When in doubt, the comedian is not afraid to shred.
“Because rock was so sacred, I tried to keep them separate.”
Dave Hill is talking about music and comedy, which have become intertwined in his career whether he wants them to be or not. He has played in hard rock band Diamondsnake with Moby, Phil Costello, and Tomato, and he has an indie rock band, Valley Lodge. He brings his guitar with him on stage, but not to play funny songs. “Tenacious D, Flight of the Conchords do great songs, but most don’t,” he says. Instead, he makes loops to create musical beds for jokes, or plays shredding solos between jokes.
“The more guitar I play, the less talking I have to do,” Hill jokes. “A 10-minute set becomes a 20-minute set if you put enough guitar solos in.” In fact, he uses solos as punctuation marks, much the same way that filmmaker Jim Jarmusch uses blackouts. “Sometimes the solo is like a second punch line because it’s so ridiculous.”
Wednesday night, Hill will headline a night of comedy at One Eyed Jacks with Andrew Polk, Fayard Lindsey, and Molly Ruben-Long. Last year, Supagroup’s Chris Lee shot a series of comedy videos titled Metal Grasshopper with Hill and Down’s Phil Anselmo, and one of the episodes will be screened as well. Anselmo will also make an appearance.
Hill and Anselmo have become friends since shooting the series at Anselmo’s home on the Northshore, which involved Anselmo trying to coach Hill on how to rock. “We rented a goat,” Hill says. “I set fire to a pentagram on his front lawn. He’s such a goofball, and I mean that in the best of ways. Phil’s non-stop.” Since then, the two have become friends, and when Down played New York City recently, he brought Hill onstage to play a solo. “I took my shirt off,” Hill says. He hosts “The Goddamn Dave Hill Show” on WFMU, and Anselmo periodically calls in during his show.
“People heard we’ve been working together and assume that he’s this super intense, super serious dude all the time,” Hill says. “No, it’s just the opposite. I hope we can do more of it; there’s endless silliness between us.”
Music came first for Hill, who only got into comedy when a friend putting on a show in the back of a bar asked him to do something. He did it, and his career grew organically from there. His background was in music and journalism, so he figured that his future was more likely down one of those paths. “I was always goofing around, but I never planned to become a stand-up or a performer,” he says. Ironically, he has found that since he has adopted a similar laissez faire attitude toward his music career, he’s got to do more cool things in that arena as well. His background in music is one of the reasons Lee approached him for Metal Grasshopper.
The downside of integrating the guitar into his comedy is that soundmen in rock venues often treat it the way they would for any rock guitarist, jacking the volume up and running it through his monitor. Unfortunately, that hurts his ability to hear the audience. “In comedy, it’s such a key part of the rhythm of it is hearing what the audience is doing or not doing,” he says. When he can hear the audience, he’s conscious of different qualities of laughter and responses to jokes.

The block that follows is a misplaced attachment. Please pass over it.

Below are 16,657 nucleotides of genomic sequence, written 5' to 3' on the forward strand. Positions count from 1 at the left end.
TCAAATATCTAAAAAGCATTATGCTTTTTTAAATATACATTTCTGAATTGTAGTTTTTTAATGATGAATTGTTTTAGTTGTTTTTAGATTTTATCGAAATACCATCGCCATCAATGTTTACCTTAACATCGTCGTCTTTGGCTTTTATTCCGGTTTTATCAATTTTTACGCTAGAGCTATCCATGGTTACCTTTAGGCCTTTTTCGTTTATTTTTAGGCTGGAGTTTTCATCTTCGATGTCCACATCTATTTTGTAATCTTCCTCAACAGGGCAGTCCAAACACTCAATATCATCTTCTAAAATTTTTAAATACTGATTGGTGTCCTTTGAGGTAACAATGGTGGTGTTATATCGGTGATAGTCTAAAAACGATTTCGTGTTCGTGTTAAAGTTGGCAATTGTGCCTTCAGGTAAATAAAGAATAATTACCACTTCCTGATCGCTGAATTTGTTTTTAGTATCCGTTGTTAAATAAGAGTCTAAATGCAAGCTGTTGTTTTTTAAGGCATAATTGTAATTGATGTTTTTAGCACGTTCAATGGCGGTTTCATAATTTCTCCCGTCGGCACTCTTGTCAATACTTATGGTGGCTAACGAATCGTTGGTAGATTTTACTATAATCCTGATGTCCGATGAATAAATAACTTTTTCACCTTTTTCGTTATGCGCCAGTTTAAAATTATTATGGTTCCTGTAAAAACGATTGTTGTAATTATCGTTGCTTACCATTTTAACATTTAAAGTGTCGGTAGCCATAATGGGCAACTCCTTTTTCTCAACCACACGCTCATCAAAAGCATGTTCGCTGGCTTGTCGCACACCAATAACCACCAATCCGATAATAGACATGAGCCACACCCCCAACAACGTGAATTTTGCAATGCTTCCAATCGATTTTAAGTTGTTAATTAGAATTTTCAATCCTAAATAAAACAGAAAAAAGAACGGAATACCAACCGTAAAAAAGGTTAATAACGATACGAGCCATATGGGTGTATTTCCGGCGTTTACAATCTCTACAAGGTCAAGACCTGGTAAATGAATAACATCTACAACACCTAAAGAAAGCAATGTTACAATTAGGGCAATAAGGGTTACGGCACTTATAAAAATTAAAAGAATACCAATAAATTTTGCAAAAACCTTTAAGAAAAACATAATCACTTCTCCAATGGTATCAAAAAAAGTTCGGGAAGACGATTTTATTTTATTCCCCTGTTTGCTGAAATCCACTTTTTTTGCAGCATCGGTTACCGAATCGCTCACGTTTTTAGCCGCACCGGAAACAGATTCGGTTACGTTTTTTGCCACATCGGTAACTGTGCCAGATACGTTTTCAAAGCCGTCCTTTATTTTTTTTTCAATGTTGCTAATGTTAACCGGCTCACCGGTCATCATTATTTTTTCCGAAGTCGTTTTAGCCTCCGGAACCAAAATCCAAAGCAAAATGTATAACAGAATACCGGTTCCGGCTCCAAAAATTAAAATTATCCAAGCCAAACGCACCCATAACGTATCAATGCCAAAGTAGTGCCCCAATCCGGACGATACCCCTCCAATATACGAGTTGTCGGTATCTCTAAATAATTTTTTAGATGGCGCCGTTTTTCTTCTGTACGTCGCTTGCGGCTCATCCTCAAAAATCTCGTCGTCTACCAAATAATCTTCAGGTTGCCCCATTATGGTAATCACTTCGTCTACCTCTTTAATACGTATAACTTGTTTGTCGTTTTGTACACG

“There are some jokes of mine that will be in a wave,” Hill says. “There’s one level that people will get it on right away. If you wait, you can hear it work its way around the audience where it took people a few seconds to get it. I really like that kind of stuff.” On the other hand, “sometimes people are laughing at me because they think I’m an idiot, which is fine. I’ll take it.”
That response isn’t off-base. When Hill appeared on the “Comedy on Vinyl” podcast, he talked about the importance of silliness when he discussed Steve Martin’s A Wild and Crazy Guy album. Metal Grasshopper draws laughs from the distance between the hard rock image and Hill’s, which appears better suited to long nights of sorting out the chronology of The X-Men movies. Still, he’s not simply silly. In one piece on YouTube, he reflects on the death of his mom. When he says, “The last two or three times I saw my mom, she was so dead. I touched her and kissed her and she was just, like, the deadest lady you could ever imagine,” the laughs are uncertain. “I may have been too accepting of death now that I think about it.” Eventually, he takes her passing to a more clearly comedic place, imagining her in Heaven able to see everything, then establishing ground rules about what she can and can’t watch.
“The sad part about it is that I spent plenty of time processing it, so by the time I’m talking about it on stage, I’m a comedian and all I really want people to do is laugh, no matter what I’m saying,” Hill says. “So I forget what I’m talking about and am, like, Wait! Why aren’t they laughing?” The start clearly unsettled the audience, but he eventually offered more conventional jokes that made it easier for them to respond comfortably and more enthusiastically. He may have done that instinctively, but it wasn’t intentional.
“It was all real things—denial, confusion, accepting her death, and then processing it in this weird way where I thought she could see me all the time,” he says. “It worked out that it gets more absurd as it goes and works out organically.”
The piece began as Hill working out his thoughts about his mom’s death, and he wrote about it in his book of essays, Tasteful Nudes. Dealing with subjects that heavy is not his usual mode, but the bit has elements common to his work. He deals with anxiety and stage fright before going on stage and decided, “If I’m going to be uncomfortable, everyone else is going to be uncomfortable too,” he says.
“A big part of what I like to do is tension and release and maybe having people not that comfortable, but there’s a reason for it so there’s more of a payoff.”